This is one of the great things about wind energy -- it comes in the winter, at least in the north Atlantic region, which is when we need the energy most. We very badly need to build more of it, if we are to cherish our freedom and avoid the worst of climate change.

This is particularly true in Britain. The British Isles and Eire comprise a long archipelago oriented north-south, beginning at a latitude well above Maine and continuing to just a few degrees shy of the Arctic circle. The islands get lashed by North Atlantic weather systems from autumn to spring equinox, and much of the winter is gloomy and stormy. Solar power doesn't work very well there in winter. When I lived in the north of Scotland, there were days when it wouldn't really get light at all in December, if the weather was at all cloudy.

Here in the US, although we're further south and so have more scope for solar power, these trade-offs still exist, but you wouldn't know it from the low intellectual quality of the energy debate so far.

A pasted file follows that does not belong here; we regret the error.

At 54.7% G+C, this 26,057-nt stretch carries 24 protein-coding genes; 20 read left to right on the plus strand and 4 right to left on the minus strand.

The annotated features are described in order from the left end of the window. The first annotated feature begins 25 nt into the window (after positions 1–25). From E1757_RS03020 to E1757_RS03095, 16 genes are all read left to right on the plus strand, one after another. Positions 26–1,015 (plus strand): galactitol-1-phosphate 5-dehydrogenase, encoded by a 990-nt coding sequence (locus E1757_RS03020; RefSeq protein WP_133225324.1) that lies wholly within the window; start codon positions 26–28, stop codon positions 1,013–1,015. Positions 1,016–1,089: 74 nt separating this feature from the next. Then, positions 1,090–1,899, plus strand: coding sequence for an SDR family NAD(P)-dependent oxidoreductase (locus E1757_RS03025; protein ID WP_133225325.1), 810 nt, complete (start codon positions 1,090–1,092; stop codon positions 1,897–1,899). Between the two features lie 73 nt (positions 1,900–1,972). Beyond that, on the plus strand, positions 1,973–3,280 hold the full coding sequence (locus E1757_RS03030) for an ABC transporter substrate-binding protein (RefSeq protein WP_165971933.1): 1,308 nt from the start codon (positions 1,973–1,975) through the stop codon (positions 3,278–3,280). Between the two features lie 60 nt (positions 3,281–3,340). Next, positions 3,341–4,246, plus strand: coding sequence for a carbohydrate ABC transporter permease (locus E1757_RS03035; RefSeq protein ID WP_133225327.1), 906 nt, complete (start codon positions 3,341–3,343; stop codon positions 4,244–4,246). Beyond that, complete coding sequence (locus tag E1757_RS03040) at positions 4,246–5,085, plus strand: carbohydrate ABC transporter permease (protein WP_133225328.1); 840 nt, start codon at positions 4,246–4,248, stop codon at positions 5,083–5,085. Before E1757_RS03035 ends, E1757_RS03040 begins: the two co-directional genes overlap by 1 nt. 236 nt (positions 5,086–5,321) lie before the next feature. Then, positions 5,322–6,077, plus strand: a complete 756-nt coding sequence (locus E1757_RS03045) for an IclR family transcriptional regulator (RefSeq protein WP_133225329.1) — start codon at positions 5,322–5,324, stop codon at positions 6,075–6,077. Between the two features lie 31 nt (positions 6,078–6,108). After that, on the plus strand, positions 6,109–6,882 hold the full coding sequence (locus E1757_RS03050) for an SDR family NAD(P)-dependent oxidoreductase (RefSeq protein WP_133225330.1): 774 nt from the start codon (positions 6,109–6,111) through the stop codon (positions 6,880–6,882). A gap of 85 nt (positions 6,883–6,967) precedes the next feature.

How many of Maine's anti-wind activists are pro-fracking?

How many of Maine's anti-fracking campaigners are pro-wind?

Or are they all just pro-NIMBY?

Thursday, March 21, 2013

New DoE Energy Literacy push

The DoE has a new booklet out on energy literacy, and will soon be promoting an Energy 101 standardized course for undergraduates.

A good idea, long overdue.

Growth, the deficit, green jobs, and the steady-state economy

I made the big mistake of commenting on a former student's Facebook post, in which he bemoaned the deficit, as many young people are doing recently, taking the view promoted by many politicians that the current high deficit and national debt in the US amounts to an unfair deal for younger people and future generations.

This was a mistake on my part, because there isn't really the ability on Facebook to get down to economic evidence and reasoning. I got the usual kind of Facebook shout-fest for my troubles. I should have known better.

Still, as an educator, this is a teachable moment, and so I can't just abandon the field. I chose instead to put my views in writing here on my blog, where I can show proper graphics and explain myself at length. Arguably, this is a retreat. But I don't care to play the game the way it's normally played, with people yelling at one another in short, rude, Facebook blurbs and tweets, so here goes.